If you’re wondering how this could happen a to man who’s music is played almost every single day on radio stations and iPods across the nation – the answer has a lot to do with overindulgence, substance abuse and mismanagement of funds. A bad case of paranoia seals the deal as the former Soul superstar told the New York Post that he’s wanted by the FBI and assassins hired by unnamed enemies.
Up to 2009, the creative force behind hits like “Dance to the Music,” “Everyday People” and “Thank You,” lived in a home fit for a music legend. His previous Napa Valley abode was vast with enough space to park his multitude of cars, and possessed its own vineyard. Stone, 68, told the NYP that during that year, his financial situation took a turn for the worse: His royalty payments stopped. According to the acclaimed Funk pioneer, after he accused his manager, Jerry Goldstein, of fraud, he ceased to receive royalties. Allegedly, he was tricked into signing a rotten contract with Goldstein in 1989, which gave the manager control of his finances in exchange for a weekly salary. In 2010, Stone sued Goldstein for $50 million, to recover 20 years of stolen payments. In addition, the piece alleges that in 1984, Sly Stone “foolishly sold his valuable music-publishing rights to Michael Jackson for a reported $1 million.”
In his heyday, the hit-maker inhabited a lavish 5,432-square-foot Beverly Hills mansion that was home to his countless automobiles and star-studded parties where the likes of Stevie Wonder, Jimi Hendrix and Miles Davis were commonplace. Today, Sly Stone resides in his white van, with the words “Pleasure Way” tattooed onto its side. The camper is parked on a residential street of LA’s Crenshaw neighborhood. A local retired couple provide the icon with food and allow him access to their bathroom. Their son acts as his assistant and driver.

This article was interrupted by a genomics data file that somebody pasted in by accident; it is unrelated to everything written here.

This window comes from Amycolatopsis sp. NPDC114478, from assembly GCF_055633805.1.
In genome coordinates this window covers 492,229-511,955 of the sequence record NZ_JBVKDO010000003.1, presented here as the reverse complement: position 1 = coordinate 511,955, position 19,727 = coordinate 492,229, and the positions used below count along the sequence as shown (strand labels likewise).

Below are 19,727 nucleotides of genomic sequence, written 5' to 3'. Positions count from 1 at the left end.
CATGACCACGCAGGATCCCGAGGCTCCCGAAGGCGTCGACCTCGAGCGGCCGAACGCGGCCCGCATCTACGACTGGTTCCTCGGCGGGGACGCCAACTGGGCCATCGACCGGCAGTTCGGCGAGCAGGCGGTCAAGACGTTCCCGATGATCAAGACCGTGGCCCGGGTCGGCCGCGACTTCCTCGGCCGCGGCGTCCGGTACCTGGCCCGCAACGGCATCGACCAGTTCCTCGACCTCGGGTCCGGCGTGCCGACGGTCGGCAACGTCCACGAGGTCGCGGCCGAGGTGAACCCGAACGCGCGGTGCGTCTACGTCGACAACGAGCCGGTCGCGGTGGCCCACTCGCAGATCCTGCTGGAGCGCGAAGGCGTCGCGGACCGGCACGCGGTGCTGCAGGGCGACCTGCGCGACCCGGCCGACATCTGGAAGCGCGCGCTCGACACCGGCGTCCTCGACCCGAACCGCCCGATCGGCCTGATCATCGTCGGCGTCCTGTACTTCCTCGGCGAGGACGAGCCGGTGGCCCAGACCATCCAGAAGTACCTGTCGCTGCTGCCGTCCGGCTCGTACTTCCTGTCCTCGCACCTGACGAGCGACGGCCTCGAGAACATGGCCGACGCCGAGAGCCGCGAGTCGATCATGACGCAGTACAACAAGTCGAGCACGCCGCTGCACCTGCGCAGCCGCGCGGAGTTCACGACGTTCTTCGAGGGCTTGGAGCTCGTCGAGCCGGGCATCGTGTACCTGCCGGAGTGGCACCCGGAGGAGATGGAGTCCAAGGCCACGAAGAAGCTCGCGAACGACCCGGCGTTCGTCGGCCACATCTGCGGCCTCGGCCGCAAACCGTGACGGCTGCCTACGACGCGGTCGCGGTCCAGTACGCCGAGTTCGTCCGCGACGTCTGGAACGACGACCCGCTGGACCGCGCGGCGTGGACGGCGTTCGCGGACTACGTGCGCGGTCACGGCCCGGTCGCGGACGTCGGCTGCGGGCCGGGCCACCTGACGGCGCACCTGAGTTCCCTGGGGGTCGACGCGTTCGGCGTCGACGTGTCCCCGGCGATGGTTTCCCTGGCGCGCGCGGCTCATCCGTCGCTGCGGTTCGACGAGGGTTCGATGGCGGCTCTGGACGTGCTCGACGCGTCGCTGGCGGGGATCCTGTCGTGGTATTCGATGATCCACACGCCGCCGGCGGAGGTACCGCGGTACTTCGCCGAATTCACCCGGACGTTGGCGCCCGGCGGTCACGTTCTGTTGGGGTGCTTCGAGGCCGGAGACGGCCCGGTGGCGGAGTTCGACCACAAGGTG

Commenting on his current living arrangements, Stone claims
“I like my small camper… I just do not want to return to a fixed home. I cannot stand being in one place. I must keep moving.”
The Funk/Soul master admitted that although he’s written new music, his lack of trust for the music industry prevents him from wanting to sign a record deal – if offered one. However, he did tell the Post that he’s eager to get back on the stage once again.
“But now please tell everybody, please, to give me a job, play my music. I’m tired of all this s–t, man.” “But, with new energy, it will feel good to step on stage. I see all the guys playing those old songs. Let these guys know, like Lady Gaga, let me come in, just let me come in and pay me if you like it.”